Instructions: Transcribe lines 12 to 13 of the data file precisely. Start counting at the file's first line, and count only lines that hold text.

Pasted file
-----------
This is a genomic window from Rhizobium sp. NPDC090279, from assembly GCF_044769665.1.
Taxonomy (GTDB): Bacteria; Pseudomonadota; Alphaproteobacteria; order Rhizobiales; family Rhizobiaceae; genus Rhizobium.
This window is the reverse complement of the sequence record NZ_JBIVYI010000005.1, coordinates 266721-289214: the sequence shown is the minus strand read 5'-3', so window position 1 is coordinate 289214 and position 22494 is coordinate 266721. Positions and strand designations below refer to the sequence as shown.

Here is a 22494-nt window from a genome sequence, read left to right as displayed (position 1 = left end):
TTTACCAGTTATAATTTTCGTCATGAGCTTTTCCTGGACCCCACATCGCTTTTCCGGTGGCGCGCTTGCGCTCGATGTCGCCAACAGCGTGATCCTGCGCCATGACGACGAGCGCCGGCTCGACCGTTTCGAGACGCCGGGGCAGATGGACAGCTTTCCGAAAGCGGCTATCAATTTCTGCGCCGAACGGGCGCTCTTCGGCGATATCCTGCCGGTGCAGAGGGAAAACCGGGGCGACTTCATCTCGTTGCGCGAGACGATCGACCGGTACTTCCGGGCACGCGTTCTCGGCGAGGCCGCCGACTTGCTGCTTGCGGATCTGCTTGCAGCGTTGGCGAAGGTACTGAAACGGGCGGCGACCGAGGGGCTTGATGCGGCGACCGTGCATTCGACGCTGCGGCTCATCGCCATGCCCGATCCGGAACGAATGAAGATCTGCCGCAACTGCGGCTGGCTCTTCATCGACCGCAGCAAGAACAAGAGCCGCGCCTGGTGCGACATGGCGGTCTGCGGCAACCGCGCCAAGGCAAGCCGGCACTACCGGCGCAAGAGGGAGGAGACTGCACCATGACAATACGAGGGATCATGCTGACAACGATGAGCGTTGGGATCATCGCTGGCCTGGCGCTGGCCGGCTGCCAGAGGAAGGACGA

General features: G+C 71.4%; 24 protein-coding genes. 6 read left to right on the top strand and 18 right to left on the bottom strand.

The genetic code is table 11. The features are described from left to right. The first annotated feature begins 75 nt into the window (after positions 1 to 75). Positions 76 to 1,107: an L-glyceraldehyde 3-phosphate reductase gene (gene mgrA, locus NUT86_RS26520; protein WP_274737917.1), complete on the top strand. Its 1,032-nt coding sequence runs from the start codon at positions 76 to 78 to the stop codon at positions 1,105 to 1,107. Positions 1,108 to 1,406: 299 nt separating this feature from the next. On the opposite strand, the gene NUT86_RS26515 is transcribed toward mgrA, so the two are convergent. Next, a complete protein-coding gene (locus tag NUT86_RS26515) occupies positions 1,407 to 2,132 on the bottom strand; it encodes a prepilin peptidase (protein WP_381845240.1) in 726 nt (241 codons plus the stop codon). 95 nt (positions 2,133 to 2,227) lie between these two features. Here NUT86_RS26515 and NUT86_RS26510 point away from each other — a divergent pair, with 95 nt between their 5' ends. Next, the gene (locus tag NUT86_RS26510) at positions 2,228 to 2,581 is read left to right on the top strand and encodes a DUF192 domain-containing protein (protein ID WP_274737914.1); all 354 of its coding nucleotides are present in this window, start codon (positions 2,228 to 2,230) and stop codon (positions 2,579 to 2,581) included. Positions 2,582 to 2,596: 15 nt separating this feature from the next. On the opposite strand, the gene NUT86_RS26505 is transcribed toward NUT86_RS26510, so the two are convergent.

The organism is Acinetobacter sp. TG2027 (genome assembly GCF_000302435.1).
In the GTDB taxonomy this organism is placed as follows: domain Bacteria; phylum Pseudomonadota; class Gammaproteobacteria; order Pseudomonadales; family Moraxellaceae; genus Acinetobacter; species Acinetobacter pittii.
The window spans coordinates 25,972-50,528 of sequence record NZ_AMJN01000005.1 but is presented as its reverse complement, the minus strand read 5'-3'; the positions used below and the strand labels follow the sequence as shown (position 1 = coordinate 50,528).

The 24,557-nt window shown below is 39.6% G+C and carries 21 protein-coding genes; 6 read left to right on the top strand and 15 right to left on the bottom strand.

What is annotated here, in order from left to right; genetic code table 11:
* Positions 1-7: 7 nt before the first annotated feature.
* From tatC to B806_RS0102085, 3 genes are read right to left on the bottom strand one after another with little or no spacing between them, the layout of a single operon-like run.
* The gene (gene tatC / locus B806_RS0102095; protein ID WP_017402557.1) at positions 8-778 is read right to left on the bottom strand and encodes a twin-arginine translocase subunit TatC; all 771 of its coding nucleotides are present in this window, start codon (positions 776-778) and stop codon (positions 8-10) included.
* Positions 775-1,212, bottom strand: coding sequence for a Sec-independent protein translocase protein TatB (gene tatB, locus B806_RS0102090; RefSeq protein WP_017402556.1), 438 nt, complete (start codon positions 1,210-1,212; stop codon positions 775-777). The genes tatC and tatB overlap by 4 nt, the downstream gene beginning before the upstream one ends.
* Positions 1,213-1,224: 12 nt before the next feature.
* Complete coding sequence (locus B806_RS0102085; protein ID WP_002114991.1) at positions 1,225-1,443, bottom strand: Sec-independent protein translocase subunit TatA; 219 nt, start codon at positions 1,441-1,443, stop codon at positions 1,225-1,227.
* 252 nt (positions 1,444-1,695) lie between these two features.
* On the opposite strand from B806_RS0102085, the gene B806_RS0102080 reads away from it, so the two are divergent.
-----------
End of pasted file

What is annotated here, in order from left to right; genetic code table 11:
* Positions 1-7: 7 nt before the first annotated feature.